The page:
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I sure do hope that you guys who are posting your snide remarks in a thread where it was specifically asked that you refrain from posting your worthless input get what's coming to you on a computer-based test that f's you over.

Anybody that suggests these tests are error-free is displaying a frightening level of naivete. So you think that a scantron based test is susceptible to errors but because another is fully computer-based, it must have 100% accuracy? I have a bridge to sell you in Brooklyn.

The scary thing is that even though computer based testing may be even more prone to catastrophic errors such as the ones some here may have experienced, there really is no way to prove it. Without something obvious showing up on review, like a fully empty section, an error is impossible to determine. Thus it is no surprise that most people's review requests are met with unchanged scores.

Those of you that are being arrogantly dismissive of these peoples' concerns should come up out of your holes and combat some of your ignorance by learning about electronic voting systems. There's a reason why many jurisdictions have reversed decisions to use these systems. They are not auditable without a separate paper trail, a solution that would not be effective for computer based testing. The only way to ensure that people don't continue to be screwed is giving up the computer approach and returning to paper and pencil, but I doubt that'll happen.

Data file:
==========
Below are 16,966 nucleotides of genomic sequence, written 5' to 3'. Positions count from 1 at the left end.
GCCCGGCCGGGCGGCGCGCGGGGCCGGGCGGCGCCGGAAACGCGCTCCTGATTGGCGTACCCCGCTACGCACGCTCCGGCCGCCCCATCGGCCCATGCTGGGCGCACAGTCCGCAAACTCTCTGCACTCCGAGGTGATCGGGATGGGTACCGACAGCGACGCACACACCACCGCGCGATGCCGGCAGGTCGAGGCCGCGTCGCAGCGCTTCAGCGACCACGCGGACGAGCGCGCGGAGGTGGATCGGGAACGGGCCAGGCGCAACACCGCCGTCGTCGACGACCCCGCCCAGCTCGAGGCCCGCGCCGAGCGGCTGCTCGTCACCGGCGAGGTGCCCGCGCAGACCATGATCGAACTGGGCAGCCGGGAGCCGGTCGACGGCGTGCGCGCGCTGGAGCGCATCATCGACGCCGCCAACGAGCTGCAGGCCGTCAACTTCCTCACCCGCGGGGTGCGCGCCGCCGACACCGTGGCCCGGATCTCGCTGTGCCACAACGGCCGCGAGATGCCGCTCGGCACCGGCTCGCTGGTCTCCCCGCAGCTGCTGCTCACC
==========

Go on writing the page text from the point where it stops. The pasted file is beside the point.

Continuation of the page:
There is no convincing evidence that the test is being misgraded. There is also no evidence about the actual level of preparedness of the individuals claiming that they were grossly underperforming.

You are also expressing alot of naivete since the simplest and most likely explanation here is not that the test is faulty (although it is true that it is a plausible explanation).

Suggesting that there is faulty grading opens up the question, is the NBME passing wanna-be physicians who aren't qualified? That is, are people passing Step 1 that shouldn't be passing since the test is not being graded correctly? If people are getting screwed one way, there are likely others benefiting the opposite way. If this is the case, then the examination's validity as a licensing exam, its chief purpose, is in question.
 

FractureFixer

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Jul 2, 2009
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I sure do hope that you guys who are posting your snide remarks in a thread where it was specifically asked that you refrain from posting your worthless input get what's coming to you on a computer-based test that f's you over.

Anybody that suggests these tests are error-free is displaying a frightening level of naivete. So you think that a scantron based test is susceptible to errors but because another is fully computer-based, it must have 100% accuracy? I have a bridge to sell you in Brooklyn.